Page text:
Cerebrospinal fluid in COVID-19 neurological complications: Neuroaxonal damage, anti-SARS-Cov2 antibodies but no evidence of cytokine storm
Journal of the Neurological Sciences | May 31, 2021
Garcia MA, Barreras PV, Lewis A, Pinilla G, Sokoll LJ, Kickler T, Mostafa H, Caturegli M, Moghekar A, Fitzgerald KC and Pardo CA
Journal of the neurological sciences. 2021;427:117517
To study in cerebrospinal fluid (CSF) of COVID-19 subjects if a “cytokine storm” or neuroinflammation are implicated in pathogenesis of neurological complications.
Cross-sectional study of CSF neuroinflammatory profiles from 18 COVID-19 subjects with neurological complications categorized by diagnosis (stroke, encephalopathy, headache) and illness severity. COVID-19 CSF was compared with CSF from healthy, infectious and neuroinflammatory disorders and stroke controls (n = 82). Cytokines (IL-6, TNFα, IFNγ, IL-10, IL-12p70, IL-17A), inflammation and coagulation markers (high-sensitivity-C Reactive Protein [hsCRP], ferritin, fibrinogen, D-dimer, Factor VIII) and neurofilament light chain (NF-L), were quantified. SARS-CoV2 RNA and SARS-CoV2 IgG and IgA antibodies in CSF were tested with RT-PCR and ELISA.
CSF from COVID-19 subjects showed absence of pleocytosis or specific increases in pro-inflammatory markers (IL-6, ferritin, or D-dimer). Although pro-inflammatory cytokines (IL-6, TNFα, IL-12p70) and IL-10 were increased in CSF of stroke COVID-19 subjects, a similar increase was observed in non-COVID-19 stroke subjects. Anti-SARS-CoV2 antibodies in CSF of COVID-19 subjects (77%) were observed despite no evidence of SARS-CoV2 viral RNA. CSF-NF-L was elevated in subjects with stroke and critical COVID-19 as compared to controls and other COVID-19 severity categories. CSF-hsCRP was present in all subjects with critical stages of COVID-19 (7/18) but only in 1/82 controls.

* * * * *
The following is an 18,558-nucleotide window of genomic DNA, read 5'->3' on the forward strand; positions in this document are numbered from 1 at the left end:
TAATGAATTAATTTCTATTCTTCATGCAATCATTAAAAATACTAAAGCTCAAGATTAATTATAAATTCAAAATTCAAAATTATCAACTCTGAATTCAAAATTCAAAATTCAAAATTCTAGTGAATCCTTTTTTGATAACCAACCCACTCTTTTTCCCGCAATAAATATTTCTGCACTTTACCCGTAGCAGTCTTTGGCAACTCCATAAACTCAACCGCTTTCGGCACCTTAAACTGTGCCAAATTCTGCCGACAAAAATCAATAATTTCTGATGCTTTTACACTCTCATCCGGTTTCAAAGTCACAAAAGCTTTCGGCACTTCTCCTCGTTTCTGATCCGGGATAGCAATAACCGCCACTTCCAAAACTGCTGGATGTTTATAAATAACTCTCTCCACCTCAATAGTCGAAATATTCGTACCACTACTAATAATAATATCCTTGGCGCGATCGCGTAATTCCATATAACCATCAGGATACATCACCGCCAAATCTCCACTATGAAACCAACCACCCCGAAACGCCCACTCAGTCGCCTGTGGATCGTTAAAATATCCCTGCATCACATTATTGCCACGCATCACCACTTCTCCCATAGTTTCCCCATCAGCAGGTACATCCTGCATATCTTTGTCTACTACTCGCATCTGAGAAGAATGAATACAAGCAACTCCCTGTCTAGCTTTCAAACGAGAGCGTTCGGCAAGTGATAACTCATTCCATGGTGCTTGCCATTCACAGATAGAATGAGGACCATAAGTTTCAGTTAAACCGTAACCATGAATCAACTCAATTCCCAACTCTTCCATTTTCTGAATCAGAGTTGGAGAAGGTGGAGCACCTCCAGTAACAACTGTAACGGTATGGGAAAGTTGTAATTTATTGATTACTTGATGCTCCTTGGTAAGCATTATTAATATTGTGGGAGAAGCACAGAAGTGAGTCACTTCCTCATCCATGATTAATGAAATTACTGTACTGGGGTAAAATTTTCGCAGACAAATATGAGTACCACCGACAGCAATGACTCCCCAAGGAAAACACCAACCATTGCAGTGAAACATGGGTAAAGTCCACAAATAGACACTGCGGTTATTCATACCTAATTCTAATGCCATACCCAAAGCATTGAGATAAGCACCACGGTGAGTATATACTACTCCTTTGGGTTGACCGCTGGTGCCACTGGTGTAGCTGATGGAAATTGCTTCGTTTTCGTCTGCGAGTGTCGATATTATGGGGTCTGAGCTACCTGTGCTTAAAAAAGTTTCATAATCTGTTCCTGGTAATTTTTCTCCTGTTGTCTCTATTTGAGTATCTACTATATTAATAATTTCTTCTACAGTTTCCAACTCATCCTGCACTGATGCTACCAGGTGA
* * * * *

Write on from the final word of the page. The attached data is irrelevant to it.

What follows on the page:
The paucity of neuroinflammatory changes in CSF of COVID-19 subjects and lack of SARS-CoV2 RNA do not support the presumed neurovirulence of SARS-CoV2 or neuroinflammation in pathogenesis of neurological complications in COVID-19. The role of CSF SARS-CoV2 IgG antibodies and mechanisms of neuronal damage are still undetermined.
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